Trump win proves bold marketing can turn a frog (toad) into a prince (POTUS)

While the champagne socialists of the western world all threw their hands in the air on Wednesday (and not in a “get your hands in the air like you just don’t care” with a disco whistle added in for good measure kinda way) I was trying to work out how many pundits got it so wrong and how Trump’s people made him the leader of the free world.

From a marketing and communications perspective there’s actually a lot to be learned and, dare I say it, admired from the way his team got the job done.

Firstly, he picked a good tagline (Make America Great Again) and used it as often as he could. The Democrats narrowed a list of 84 down to two – Stronger Together and I’m with Her – which are inclusive but not bold. In the school of election slogans they get a B-.

WikiLeaks, via Russian hackers according to conspiracy theorists, exposed the other 82 options and they were all pretty lame so obviously they went with what they had. (

A good slogan may not win votes on its own but it certainly helps set the tone. Locally, some may argue that Whitlam’s ‘It’s Time’ was the best but ‘Kevin 07’ was pure genius. The man himself was vanilla (although watching an anglo Aussie from regional Queensland speaking fluent Mandarin to a Chinese audience is pretty cool and he could tear paint from the walls when he yelled, which is a talent I suppose) but this slogan appealed to every swinging voter. It was their quirky, likable next door neighbour and their second favourite footy team. Definitely an A+.

Secondly, Trump spoke in simple, straight-forward language about things that a lot of people clearly cared about – infrastructure projects, US based manufacturing, illegal immigration and the distribution of wealth.

And he used pro-active terms and phrases which resonated with them. Things like, “I’m going to drain the swamp”, “The system is rigged” and “We’re going to win”.

Every journalist’s question or debate retort was either preceded with a “Let me tell you something” or “Believe me when I say” and many answers and statements concluded with “That’s what people are telling me”.

The words ‘Terrific’ and ‘Amazing’ were also in his most 20 used words throughout the campaign*. They were often said as an afterthought and seemed disingenuous but they counted for something, at least compared to Clinton who sounded like the career politician she is. She was all motherhood statements and soundbites, even when talking about things that were really personal to her like the glass ceiling and Monica Lewinsky’s cocktail frock.

Trump was fast and loose with his language from the day he announced his candidacy but at least he sounded passionate and involved and didn’t seem to care how many people he offended. Clearly this resonated with “the great unwashed”.

I’m not saying I agree with the man, I’m just saying that he picked his audience, understood what they wanted to hear and completely nailed it.

Thirdly, he stuck to the message. Every good media trainer will tell you that you should pick a few key points and keep bringing everything back to the core message(s) … no matter what the question.

I watched about 30 minutes of the second debate between Trump and Clinton and it was disgraceful. I timed a full 16 minutes before either one of them (it was Mrs Clinton) said something constructive – not positive – but at least it was about policy and didn’t involve assassinating someone’s character.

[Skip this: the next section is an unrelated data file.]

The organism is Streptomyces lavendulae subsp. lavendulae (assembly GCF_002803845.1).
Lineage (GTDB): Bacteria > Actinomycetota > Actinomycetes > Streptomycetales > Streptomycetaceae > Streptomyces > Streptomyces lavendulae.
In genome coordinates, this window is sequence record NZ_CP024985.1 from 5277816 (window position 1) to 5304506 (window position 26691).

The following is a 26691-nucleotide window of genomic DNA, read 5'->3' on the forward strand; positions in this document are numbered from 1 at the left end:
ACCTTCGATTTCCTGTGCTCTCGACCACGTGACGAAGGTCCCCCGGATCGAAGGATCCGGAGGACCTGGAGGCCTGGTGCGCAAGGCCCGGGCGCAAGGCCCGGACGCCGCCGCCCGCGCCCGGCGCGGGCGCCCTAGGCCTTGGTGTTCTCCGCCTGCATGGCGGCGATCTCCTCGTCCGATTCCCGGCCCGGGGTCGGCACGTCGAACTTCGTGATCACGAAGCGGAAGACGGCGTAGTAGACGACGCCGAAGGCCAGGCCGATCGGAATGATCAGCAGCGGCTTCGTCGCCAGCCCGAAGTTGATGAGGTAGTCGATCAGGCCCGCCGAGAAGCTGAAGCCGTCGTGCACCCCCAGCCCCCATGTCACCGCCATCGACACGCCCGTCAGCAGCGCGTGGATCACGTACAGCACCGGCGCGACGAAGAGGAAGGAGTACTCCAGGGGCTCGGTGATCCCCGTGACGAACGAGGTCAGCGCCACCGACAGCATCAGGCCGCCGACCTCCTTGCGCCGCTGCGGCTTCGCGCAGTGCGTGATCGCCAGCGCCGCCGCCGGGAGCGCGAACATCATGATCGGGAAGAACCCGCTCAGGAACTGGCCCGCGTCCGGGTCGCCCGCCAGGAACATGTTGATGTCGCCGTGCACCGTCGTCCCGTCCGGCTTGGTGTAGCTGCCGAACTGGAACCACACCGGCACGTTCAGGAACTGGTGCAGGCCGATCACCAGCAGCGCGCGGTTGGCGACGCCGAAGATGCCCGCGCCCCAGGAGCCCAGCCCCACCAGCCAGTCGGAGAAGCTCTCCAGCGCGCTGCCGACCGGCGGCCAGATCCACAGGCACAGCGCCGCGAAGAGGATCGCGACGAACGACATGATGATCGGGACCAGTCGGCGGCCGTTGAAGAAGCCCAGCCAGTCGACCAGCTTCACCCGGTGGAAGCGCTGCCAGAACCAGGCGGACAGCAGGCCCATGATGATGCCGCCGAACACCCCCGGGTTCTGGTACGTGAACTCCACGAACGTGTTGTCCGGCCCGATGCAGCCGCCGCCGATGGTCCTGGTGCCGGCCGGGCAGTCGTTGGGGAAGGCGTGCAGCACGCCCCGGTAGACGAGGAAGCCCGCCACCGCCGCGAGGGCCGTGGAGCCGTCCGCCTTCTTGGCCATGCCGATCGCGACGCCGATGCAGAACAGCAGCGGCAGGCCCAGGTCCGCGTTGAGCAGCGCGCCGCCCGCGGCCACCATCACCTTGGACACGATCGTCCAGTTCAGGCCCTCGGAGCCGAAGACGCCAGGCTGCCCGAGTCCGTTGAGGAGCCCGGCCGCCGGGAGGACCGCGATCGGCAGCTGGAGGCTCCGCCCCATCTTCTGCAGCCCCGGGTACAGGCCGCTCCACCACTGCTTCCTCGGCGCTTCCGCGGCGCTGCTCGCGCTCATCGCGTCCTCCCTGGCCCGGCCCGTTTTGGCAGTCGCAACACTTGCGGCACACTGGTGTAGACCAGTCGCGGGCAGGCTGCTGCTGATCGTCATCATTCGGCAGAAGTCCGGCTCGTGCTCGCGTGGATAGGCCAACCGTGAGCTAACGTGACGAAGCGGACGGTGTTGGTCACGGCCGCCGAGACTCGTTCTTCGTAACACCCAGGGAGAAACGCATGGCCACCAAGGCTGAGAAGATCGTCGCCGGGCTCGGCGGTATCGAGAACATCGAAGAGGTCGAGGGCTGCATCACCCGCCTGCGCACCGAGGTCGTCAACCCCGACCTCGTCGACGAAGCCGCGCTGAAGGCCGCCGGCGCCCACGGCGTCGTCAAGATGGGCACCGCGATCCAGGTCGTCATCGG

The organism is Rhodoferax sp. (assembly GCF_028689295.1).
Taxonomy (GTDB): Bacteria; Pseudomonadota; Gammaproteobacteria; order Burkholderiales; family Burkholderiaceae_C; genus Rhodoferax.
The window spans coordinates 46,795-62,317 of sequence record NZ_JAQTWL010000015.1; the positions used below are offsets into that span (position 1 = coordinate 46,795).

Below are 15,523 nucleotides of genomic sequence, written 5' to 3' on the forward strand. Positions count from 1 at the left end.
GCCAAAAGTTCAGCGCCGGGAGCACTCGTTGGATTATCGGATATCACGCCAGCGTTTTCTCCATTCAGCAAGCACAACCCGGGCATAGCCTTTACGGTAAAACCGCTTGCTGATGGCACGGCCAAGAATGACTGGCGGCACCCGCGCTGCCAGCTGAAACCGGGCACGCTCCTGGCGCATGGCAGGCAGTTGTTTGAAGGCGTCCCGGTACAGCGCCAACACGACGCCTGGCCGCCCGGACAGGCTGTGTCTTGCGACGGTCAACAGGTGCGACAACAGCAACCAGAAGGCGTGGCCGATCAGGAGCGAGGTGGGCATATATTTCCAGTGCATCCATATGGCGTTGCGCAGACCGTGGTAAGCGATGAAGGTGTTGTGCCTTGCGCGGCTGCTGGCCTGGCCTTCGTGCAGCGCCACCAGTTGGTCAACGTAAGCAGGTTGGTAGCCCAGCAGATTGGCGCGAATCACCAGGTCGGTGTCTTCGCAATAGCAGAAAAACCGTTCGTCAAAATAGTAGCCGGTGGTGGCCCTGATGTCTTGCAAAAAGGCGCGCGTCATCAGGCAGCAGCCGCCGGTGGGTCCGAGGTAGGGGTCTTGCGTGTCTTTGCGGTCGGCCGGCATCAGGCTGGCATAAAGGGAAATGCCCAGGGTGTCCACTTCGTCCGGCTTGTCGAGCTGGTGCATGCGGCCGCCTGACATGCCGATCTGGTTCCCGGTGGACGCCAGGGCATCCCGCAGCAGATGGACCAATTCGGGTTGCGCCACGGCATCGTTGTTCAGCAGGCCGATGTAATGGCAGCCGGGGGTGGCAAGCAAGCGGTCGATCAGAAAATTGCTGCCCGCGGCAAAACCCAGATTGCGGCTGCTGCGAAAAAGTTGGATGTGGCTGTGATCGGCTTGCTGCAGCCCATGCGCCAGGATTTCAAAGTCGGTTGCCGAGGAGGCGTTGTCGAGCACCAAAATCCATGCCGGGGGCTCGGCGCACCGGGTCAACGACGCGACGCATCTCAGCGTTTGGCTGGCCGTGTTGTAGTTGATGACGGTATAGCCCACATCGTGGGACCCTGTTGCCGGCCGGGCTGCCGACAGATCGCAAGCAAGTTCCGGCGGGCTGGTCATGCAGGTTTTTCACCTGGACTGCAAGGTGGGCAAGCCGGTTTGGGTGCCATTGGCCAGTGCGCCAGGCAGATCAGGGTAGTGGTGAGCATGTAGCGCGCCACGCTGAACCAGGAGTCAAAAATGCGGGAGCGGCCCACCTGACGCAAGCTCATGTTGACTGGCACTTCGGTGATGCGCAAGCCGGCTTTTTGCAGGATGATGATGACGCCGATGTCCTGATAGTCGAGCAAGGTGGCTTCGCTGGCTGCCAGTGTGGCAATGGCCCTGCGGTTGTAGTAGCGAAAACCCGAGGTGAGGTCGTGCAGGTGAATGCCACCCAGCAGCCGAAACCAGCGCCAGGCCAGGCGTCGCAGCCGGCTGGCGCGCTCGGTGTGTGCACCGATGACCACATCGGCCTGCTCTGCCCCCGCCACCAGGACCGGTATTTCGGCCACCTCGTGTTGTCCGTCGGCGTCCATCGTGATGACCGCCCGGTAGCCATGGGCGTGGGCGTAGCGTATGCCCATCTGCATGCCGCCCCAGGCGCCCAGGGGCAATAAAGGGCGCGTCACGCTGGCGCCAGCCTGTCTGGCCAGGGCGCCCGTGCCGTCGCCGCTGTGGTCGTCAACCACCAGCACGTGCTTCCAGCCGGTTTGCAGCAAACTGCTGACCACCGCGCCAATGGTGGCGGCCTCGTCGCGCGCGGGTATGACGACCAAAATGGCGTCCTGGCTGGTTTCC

If Trump had’ve mentioned Hillary’s 30,000 dodgy emails one more time I was would have thrown something at the TV.

Lastly, celebrity endorsements mightn’t really count for as much as us marketers have always believed. In fact, maybe celebrity endorsement en-masse can actually work against your brand?

How many celebrities lined up to cheer for the Democrats? Stacks. It was a long list. More than pitched for Barrack Obama. More than any election anywhere, ever.

And, in the main, they were the cream of the crop – very high profile and respected actors, musicians, sports people and social commentators like Clint Eastwood, Robert De Niro, Madonna, Magic Johnson and Michael Moore.

Who came out for The Donald? Barely anyone. Well, OK, the guy who played Chachi on Happy Days, Hulk Hogan and Tila Tequila so, not anyone but plenty of ‘nobody’s’.

Maybe celebrities are just people after all? And the punters don’t really care to know how they vote just how well they sing and dance. Just a thought.

Based on Trumps victory, every business owner or MD should be asking themselves if they really know who their customer is and what they want. All the so called ‘experts’ (media, researchers, analysts, politicians from both sides) got it wrong this week. They thought they knew, but they weren’t asking the right people the right questions or monitoring the right data.

Business owners and senior managers also need to ask if their current customers are picking up on what they’re trying to sell. More importantly, will lapsed or uncommitted customers believe the message?

And once you think you have your messaging right you need to ‘package’ it correctly, put on the right platform (for example, The Donald had a penchant for Twitter) and in the most appropriate language. If you tick these boxes, you’re on the right track.

As always, I encourage my clients to be as authentic as possible because it’s ultimately the best way to win and retain customers. If you’d like to speak with me about establishing a great communications platform for your business please contact me any time at

*moron and loser were also in Trump’s 20 most used words so I’m not saying he was respectful or clever but his language and tone was perceived by many to be more genuine.

2017-03-24T04:22:12+00:00 November 11th, 2016|Categories: Effective Communications|0 Comments